Molecule of the Week: RNA

16 May
messenger RNA credit: Wikimedia Commons

messenger RNA credit: Wikimedia Commons

You have it, I have it. Many viruses are based on it. It’s RNA, which stands for ribonucleic acid. It’s DNA’s chemical cousin with just a few slight differences.

While DNA serves as life’s genetic blueprint. RNA is more of a multitasker. DNA stores information in a kind of vault, and the cell makes RNA-based copies that ferry that information to other parts of the cell to provide the program for making proteins, the true cellular workhorses.  RNA’s reactivity also makes it a little like proteins– it’s been shown to actually do chemical reactions.

So, why does RNA make the cut this week? Researchers have found a new way to put RNA together, which may help scientists figure out how life begins. (See the New York Times story here).

Because RNA has many talents, some scientists had proposed an RNA world, the idea that all life was originally based on RNA, that DNA and proteins developed later. But there was a problem. The segments that make up RNA (and DNA) are made from three building blocks. Researchers couldn’t figure out how two of those building blocks could have fit together on their own– there was no way for the reaction to happen without external help.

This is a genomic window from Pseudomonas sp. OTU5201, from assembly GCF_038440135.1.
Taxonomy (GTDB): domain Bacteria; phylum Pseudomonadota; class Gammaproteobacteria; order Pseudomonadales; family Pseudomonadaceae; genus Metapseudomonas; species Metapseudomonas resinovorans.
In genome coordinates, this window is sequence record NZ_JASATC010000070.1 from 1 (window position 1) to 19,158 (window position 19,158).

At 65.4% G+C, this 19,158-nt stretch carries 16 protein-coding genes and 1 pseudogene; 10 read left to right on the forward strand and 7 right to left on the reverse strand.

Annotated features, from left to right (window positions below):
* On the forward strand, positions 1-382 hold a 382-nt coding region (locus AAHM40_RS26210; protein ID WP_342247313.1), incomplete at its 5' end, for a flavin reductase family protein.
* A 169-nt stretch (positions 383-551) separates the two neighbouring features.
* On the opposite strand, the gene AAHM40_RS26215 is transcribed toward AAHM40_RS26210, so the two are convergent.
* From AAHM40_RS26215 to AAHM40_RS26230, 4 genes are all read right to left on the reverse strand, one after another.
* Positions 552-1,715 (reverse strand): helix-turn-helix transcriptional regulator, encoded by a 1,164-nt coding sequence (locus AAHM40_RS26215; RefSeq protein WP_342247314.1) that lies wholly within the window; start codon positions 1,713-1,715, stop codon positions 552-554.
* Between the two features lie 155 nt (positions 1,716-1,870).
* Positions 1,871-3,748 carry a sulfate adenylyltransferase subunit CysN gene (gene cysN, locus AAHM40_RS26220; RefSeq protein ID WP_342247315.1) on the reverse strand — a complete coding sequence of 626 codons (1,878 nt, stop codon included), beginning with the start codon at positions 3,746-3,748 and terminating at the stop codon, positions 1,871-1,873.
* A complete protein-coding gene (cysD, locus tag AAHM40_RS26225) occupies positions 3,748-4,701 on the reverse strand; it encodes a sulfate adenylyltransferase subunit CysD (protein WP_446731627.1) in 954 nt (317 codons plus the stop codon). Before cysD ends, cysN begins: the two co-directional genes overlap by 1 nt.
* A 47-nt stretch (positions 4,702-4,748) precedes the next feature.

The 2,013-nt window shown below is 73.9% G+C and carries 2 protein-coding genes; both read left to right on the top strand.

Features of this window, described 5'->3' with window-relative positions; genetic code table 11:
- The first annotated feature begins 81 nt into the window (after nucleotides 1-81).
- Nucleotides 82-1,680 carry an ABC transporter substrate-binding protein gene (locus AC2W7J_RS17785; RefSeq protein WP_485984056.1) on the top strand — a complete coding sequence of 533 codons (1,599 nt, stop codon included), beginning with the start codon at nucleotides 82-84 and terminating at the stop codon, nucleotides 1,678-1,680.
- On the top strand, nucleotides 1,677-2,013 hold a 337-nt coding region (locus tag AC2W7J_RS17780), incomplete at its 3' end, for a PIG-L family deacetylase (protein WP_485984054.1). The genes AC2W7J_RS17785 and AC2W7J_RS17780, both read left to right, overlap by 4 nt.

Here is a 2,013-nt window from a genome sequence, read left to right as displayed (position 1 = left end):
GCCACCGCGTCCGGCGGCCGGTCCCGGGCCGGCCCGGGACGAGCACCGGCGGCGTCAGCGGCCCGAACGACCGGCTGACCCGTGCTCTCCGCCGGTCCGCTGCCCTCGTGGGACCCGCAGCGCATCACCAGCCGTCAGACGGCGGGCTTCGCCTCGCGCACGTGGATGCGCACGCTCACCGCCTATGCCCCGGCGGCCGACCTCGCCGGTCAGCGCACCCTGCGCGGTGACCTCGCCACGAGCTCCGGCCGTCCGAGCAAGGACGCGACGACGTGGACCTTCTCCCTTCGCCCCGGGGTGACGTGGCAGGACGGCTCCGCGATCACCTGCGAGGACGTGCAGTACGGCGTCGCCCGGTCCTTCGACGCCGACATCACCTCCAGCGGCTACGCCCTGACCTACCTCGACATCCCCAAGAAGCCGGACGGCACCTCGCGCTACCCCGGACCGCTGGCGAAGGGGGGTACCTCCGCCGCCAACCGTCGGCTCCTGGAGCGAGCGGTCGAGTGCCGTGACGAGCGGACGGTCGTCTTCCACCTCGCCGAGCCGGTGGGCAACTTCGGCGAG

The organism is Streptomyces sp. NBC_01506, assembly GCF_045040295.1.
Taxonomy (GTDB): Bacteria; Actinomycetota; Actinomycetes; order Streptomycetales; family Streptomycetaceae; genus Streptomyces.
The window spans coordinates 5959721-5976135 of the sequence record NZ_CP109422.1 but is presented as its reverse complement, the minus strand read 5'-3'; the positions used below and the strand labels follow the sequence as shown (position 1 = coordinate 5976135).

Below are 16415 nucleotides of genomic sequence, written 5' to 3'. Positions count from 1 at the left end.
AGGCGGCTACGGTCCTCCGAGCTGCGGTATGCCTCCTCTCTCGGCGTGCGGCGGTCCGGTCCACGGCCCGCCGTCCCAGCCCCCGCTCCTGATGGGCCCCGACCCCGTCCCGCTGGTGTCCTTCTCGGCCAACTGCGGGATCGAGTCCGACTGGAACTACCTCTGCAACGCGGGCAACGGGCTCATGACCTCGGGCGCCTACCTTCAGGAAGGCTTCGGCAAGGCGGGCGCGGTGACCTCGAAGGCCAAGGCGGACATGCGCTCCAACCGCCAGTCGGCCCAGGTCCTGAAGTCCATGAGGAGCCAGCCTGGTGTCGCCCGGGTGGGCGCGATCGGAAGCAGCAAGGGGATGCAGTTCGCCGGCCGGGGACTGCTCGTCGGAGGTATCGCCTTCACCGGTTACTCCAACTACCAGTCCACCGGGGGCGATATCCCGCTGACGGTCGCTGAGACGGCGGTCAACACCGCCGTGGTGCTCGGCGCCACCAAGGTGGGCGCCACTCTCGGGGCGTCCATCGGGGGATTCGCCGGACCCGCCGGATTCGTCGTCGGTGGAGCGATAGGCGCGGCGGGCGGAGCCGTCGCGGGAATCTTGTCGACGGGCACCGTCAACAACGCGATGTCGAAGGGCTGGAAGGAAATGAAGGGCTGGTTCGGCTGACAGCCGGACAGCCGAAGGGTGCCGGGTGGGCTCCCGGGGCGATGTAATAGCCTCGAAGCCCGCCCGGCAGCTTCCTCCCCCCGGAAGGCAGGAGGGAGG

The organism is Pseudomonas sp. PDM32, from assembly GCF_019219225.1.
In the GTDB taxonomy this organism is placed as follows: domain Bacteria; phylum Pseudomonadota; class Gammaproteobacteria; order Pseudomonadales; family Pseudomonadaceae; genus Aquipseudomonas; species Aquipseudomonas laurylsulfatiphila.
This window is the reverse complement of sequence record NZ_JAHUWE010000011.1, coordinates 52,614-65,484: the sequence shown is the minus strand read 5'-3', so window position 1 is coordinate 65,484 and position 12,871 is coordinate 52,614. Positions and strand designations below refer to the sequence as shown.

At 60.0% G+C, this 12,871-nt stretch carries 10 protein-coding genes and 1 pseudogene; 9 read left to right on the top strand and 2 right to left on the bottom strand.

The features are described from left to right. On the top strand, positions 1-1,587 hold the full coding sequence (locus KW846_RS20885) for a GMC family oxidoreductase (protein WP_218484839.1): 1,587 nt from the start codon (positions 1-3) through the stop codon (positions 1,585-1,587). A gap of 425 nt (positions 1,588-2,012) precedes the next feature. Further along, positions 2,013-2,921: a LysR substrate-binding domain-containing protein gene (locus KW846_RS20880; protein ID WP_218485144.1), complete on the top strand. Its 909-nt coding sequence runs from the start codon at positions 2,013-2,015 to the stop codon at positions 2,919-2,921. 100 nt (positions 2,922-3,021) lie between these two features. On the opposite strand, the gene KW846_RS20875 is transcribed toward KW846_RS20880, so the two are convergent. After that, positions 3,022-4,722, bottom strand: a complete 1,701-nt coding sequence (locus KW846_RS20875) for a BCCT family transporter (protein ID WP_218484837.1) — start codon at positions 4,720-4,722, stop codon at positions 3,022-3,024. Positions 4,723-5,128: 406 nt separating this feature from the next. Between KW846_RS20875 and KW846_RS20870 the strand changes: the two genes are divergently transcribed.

However, scientists have now realized that maybe they were trying to put the wrong pieces together. Instead of fitting together the three components (a ribose sugar, a base, and a phosphate group), they’ve found a new way to assemble the molecule, by breaking it up into different starting pieces.



Think of it like building with Legos. You build each piece on brick by brick. But in this case, two of the pieces just won’t fit together. Instead scientists broke the Lego pieces into smaller parts and found a way to make them all come together to make the right molecule.

It’s a great example of scientists taking a step back and thinking about an old problem in a new way.

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